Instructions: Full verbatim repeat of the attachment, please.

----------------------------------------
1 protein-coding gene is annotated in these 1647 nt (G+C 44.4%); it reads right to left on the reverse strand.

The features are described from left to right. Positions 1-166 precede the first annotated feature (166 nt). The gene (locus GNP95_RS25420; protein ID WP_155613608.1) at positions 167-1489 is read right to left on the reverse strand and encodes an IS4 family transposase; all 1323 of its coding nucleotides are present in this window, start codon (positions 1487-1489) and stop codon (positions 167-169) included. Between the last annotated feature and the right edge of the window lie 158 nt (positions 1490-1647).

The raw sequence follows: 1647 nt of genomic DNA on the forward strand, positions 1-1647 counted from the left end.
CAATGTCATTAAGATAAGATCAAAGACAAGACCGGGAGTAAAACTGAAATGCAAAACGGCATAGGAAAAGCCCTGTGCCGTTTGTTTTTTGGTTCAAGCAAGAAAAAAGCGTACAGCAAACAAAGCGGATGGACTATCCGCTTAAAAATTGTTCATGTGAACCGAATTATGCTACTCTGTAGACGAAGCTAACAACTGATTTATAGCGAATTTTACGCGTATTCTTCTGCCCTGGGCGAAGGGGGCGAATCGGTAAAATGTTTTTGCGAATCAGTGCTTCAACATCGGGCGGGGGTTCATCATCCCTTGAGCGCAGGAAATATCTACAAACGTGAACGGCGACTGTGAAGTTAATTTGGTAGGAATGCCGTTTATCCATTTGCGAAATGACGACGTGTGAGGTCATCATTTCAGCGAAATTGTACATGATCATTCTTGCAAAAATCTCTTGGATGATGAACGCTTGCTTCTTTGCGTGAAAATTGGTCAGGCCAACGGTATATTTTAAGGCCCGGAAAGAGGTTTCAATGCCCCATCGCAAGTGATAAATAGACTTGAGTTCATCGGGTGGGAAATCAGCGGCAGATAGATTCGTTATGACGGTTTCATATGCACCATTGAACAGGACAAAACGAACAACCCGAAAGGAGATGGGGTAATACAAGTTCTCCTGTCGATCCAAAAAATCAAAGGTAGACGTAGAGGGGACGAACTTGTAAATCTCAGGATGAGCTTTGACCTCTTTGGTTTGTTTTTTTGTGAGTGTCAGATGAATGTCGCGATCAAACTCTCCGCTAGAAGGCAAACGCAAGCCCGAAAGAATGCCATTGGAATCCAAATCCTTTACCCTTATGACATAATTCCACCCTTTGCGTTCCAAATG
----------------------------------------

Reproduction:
1 protein-coding gene is annotated in these 1647 nt (G+C 44.4%); it reads right to left on the reverse strand.

The features are described from left to right. Positions 1-166 precede the first annotated feature (166 nt). The gene (locus GNP95_RS25420; protein ID WP_155613608.1) at positions 167-1489 is read right to left on the reverse strand and encodes an IS4 family transposase; all 1323 of its coding nucleotides are present in this window, start codon (positions 1487-1489) and stop codon (positions 167-169) included. Between the last annotated feature and the right edge of the window lie 158 nt (positions 1490-1647).

The raw sequence follows: 1647 nt of genomic DNA on the forward strand, positions 1-1647 counted from the left end.
CAATGTCATTAAGATAAGATCAAAGACAAGACCGGGAGTAAAACTGAAATGCAAAACGGCATAGGAAAAGCCCTGTGCCGTTTGTTTTTTGGTTCAAGCAAGAAAAAAGCGTACAGCAAACAAAGCGGATGGACTATCCGCTTAAAAATTGTTCATGTGAACCGAATTATGCTACTCTGTAGACGAAGCTAACAACTGATTTATAGCGAATTTTACGCGTATTCTTCTGCCCTGGGCGAAGGGGGCGAATCGGTAAAATGTTTTTGCGAATCAGTGCTTCAACATCGGGCGGGGGTTCATCATCCCTTGAGCGCAGGAAATATCTACAAACGTGAACGGCGACTGTGAAGTTAATTTGGTAGGAATGCCGTTTATCCATTTGCGAAATGACGACGTGTGAGGTCATCATTTCAGCGAAATTGTACATGATCATTCTTGCAAAAATCTCTTGGATGATGAACGCTTGCTTCTTTGCGTGAAAATTGGTCAGGCCAACGGTATATTTTAAGGCCCGGAAAGAGGTTTCAATGCCCCATCGCAAGTGATAAATAGACTTGAGTTCATCGGGTGGGAAATCAGCGGCAGATAGATTCGTTATGACGGTTTCATATGCACCATTGAACAGGACAAAACGAACAACCCGAAAGGAGATGGGGTAATACAAGTTCTCCTGTCGATCCAAAAAATCAAAGGTAGACGTAGAGGGGACGAACTTGTAAATCTCAGGATGAGCTTTGACCTCTTTGGTTTGTTTTTTTGTGAGTGTCAGATGAATGTCGCGATCAAACTCTCCGCTAGAAGGCAAACGCAAGCCCGAAAGAATGCCATTGGAATCCAAATCCTTTACCCTTATGACATAATTCCACCCTTTGCGTTCCAAATG